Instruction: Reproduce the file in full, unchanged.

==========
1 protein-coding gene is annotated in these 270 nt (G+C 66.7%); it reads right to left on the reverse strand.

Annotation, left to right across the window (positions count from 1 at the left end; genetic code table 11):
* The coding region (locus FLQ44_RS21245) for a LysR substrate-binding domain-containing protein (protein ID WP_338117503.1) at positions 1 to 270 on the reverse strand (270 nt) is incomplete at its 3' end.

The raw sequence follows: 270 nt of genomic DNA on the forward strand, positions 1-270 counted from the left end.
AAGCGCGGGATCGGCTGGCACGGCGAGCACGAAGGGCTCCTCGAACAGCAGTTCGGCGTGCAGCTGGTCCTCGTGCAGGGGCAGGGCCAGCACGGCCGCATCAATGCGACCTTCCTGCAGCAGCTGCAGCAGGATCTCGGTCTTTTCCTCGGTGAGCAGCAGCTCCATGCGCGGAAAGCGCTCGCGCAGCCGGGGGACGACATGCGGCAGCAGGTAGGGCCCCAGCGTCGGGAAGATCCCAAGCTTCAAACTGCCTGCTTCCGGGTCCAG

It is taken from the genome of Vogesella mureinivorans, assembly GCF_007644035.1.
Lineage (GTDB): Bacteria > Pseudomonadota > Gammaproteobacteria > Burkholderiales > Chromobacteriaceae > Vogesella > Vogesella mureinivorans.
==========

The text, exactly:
1 protein-coding gene is annotated in these 270 nt (G+C 66.7%); it reads right to left on the reverse strand.

Annotation, left to right across the window (positions count from 1 at the left end; genetic code table 11):
* The coding region (locus FLQ44_RS21245) for a LysR substrate-binding domain-containing protein (protein ID WP_338117503.1) at positions 1 to 270 on the reverse strand (270 nt) is incomplete at its 3' end.

The raw sequence follows: 270 nt of genomic DNA on the forward strand, positions 1-270 counted from the left end.
AAGCGCGGGATCGGCTGGCACGGCGAGCACGAAGGGCTCCTCGAACAGCAGTTCGGCGTGCAGCTGGTCCTCGTGCAGGGGCAGGGCCAGCACGGCCGCATCAATGCGACCTTCCTGCAGCAGCTGCAGCAGGATCTCGGTCTTTTCCTCGGTGAGCAGCAGCTCCATGCGCGGAAAGCGCTCGCGCAGCCGGGGGACGACATGCGGCAGCAGGTAGGGCCCCAGCGTCGGGAAGATCCCAAGCTTCAAACTGCCTGCTTCCGGGTCCAG

It is taken from the genome of Vogesella mureinivorans, assembly GCF_007644035.1.
Lineage (GTDB): Bacteria > Pseudomonadota > Gammaproteobacteria > Burkholderiales > Chromobacteriaceae > Vogesella > Vogesella mureinivorans.